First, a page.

3rd August 2023

Product Safety Review launched

The long-awaited review of the UK’s product safety regime has been published in consultation form.


By JTS Staff
Journal of Trading Standards' in-house team
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Consumers cannot be confident that the products they purchase are safe. Products that can cause serious injuries or even fatalities must be prevented from being sold in the UK

The Government’s plans to overhaul the UK’s product safety framework, as outlined in a newly published consultation, have been broadly welcomed by CTSI – and the Institute says it looks forward to working with the Office for Product Safety and Standards (OPSS) to address concerns about a lack of data around product safety issues.

Published by the Department for Business and Trade, the Smarter Regulation: Product Safety Review claims to present “an opportunity to think boldly about a new framework that is responsive to the challenges of the future, global in nature and better calibrated to the best evidence of risk”.

A key component of this will be addressing the obligations of online retailers to ensure that the goods they sell comply with product safety regulations.

The consultation calls for stakeholders including consumer organisations, small businesses, conformity assessment bodies and local authorities with enforcement duties to offer their views on aspects of product safety such as potential changes to the regulatory framework and the sale of dangerous products online.

As part of its ambition for the UK to be a ‘global leader in product safety’, the Government says it is “committed to developing a product safety framework that is proportionate, centred around hazard and transparent, using detailed product-specific regulations only if necessary.

“We want to ensure appropriate levels of accountability, whether trading in low-risk products or selling the most hazardous products, where the potential harms are greatest,” the consultation states.

“Ultimately, we want to design a framework that supports business innovation and customer choice but gives everyone maximum confidence that what they are buying is safe, whether online or on the high street.”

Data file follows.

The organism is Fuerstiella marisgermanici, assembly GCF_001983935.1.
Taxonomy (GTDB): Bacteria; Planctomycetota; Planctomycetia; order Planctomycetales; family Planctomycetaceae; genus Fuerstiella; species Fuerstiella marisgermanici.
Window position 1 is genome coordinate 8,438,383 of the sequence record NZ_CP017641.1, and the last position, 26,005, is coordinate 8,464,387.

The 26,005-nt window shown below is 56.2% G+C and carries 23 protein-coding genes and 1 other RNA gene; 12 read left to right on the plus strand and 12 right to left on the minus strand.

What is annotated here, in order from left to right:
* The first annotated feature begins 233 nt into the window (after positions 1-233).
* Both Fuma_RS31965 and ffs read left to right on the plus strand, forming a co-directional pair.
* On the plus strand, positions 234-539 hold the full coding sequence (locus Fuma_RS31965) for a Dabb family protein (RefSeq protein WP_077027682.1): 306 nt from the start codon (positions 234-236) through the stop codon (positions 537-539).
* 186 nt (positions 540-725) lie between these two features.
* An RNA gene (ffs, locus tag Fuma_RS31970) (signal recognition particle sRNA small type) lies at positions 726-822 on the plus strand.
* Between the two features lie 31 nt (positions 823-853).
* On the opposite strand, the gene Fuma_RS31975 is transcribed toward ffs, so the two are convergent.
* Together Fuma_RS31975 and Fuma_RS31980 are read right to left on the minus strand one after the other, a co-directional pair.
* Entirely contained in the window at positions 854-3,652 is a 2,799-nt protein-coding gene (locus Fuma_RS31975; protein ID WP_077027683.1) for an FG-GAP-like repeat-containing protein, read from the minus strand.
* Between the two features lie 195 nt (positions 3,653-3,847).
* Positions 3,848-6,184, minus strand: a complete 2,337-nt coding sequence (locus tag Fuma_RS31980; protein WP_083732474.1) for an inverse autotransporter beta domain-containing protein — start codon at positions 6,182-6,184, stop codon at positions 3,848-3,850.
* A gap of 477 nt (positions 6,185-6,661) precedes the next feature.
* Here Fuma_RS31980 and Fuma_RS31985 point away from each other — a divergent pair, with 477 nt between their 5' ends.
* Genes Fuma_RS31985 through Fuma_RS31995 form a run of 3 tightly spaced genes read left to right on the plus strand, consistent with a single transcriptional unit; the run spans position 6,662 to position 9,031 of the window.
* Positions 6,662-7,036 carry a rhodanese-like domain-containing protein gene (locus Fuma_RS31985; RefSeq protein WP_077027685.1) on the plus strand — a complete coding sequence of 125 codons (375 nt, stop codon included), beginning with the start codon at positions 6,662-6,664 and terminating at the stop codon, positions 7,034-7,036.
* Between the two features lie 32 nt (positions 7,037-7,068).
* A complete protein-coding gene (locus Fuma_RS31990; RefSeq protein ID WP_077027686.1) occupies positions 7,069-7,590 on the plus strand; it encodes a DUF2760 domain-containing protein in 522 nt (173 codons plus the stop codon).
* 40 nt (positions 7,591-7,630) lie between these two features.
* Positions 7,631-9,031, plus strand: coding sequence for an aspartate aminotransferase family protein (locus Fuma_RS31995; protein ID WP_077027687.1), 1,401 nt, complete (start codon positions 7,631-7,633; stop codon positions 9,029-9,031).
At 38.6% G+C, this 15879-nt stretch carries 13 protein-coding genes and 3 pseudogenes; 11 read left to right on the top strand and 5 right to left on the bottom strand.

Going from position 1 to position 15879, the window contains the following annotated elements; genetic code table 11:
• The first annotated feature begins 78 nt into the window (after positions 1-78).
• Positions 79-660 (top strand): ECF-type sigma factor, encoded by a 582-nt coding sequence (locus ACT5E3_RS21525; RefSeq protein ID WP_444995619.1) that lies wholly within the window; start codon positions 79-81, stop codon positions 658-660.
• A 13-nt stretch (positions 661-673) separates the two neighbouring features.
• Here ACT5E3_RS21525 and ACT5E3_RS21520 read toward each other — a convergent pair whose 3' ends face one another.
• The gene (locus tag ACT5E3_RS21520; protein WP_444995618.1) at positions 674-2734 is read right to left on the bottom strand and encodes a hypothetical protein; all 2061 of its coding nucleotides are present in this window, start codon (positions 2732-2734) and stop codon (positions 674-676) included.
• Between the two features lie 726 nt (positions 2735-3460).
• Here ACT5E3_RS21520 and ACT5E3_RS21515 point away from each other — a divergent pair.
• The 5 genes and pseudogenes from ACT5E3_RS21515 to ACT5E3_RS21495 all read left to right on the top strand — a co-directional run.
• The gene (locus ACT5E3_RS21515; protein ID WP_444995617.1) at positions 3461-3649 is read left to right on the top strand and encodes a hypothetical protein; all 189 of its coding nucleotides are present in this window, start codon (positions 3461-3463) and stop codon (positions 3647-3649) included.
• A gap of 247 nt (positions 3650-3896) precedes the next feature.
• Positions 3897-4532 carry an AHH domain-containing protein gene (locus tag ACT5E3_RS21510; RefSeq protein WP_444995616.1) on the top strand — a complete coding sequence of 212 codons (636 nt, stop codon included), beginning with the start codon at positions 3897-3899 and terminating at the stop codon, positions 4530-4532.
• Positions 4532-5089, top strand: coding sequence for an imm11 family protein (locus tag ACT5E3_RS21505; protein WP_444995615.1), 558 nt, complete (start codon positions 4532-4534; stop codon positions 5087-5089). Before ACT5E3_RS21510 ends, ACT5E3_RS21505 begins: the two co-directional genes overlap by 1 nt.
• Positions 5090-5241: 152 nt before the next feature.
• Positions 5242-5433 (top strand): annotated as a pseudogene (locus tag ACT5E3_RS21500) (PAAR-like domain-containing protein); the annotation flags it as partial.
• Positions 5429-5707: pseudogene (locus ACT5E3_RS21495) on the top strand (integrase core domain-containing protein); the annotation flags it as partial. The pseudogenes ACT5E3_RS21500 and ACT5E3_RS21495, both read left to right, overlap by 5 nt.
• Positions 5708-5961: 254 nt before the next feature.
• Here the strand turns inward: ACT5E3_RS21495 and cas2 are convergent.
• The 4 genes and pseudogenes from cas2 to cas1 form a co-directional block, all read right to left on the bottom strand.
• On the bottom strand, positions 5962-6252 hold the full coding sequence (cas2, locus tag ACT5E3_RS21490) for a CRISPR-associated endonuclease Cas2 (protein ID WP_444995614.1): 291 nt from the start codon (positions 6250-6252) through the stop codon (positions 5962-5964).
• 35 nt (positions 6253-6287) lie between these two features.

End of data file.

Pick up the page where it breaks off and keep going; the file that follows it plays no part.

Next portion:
CTSI engagement
CTSI has sounded the alarm about gaps in the UK’s product safety regime for more than a decade, with poorly resourced Trading Standards Services confronting a marketplace flooded by unsafe and substandard goods.

Through its engagement with the All-Party Parliamentary Group (APPG) for Consumer Protection, CTSI has also heard from a number of stakeholders about the battle to stop dangerous goods from entering the UK though ports and borders and flooding online marketplaces.

The Institute said it will consult with members and key stakeholders to effectively respond to the consultation questions set out in the review.

CTSI Chief Executive, John Herriman, said: “We welcome the consultative approach of the UK Product Safety Review and its aims to address gaps in the product safety system, as well as issues that our members are facing locally.

“This is particularly crucial at a time when consumers are noticing price hikes more than ever with the higher cost of living, and trying to source cheaper products, which as we know from our own research often come with devastating safety risks.”

“We hope that the review will also tackle some of the challenges identified by the Public Accounts Committee report which identified challenges including limitations to data and intelligence in the UK’s overall product safety regime.”

CTSI Lead Officer for Product Safety, Christine Heemskerk, added: “The review is welcomed and timely, and in times of austerity it has to deliver an improved outcome for consumers.

“Currently consumers cannot be confident that the products they purchase are safe, particularly when purchasing online. Products that can cause serious injuries or even fatalities must be prevented from being sold in the UK.”

CE mark concerns
Publication of the consultation follows this week’s announcement of the indefinite extension of the use of CE marking. CTSI says it is concerned that this may require regulatory officers to be conversant with both EU and UK product safety specifications – which could stretch already depleted enforcement resources.

CTSI Lead Officer for Product Safety, Mark Gardiner, said: “CTSI welcomes the announcement about the indefinite extension to the use of the CE mark but this will also create a multi-layered and complex conformity assessment regime which could lead to risks for enforcement.

“For example, CTSI has concerns that without commensurate market surveillance resources there could be a risk that the UK becomes a dumping ground for falsely marked CE goods.

“This risk is compounded by the fact that the UK is now on the margins of EU market surveillance activity, no longer participating in the EU’s existing rapid alert system for dangerous non-food products, including CE marked goods.

“It is essential that if two legislative systems are in use that they are effectively aligned and have seamless interoperability, both now and in the future, and that essential product safety information is exchanged between regulatory authorities.”

In addition to the Product Safety Review, the Department for Business and Trade has also issued a new consultation to undertake a review of the Furniture and Furnishings Safety requirements.

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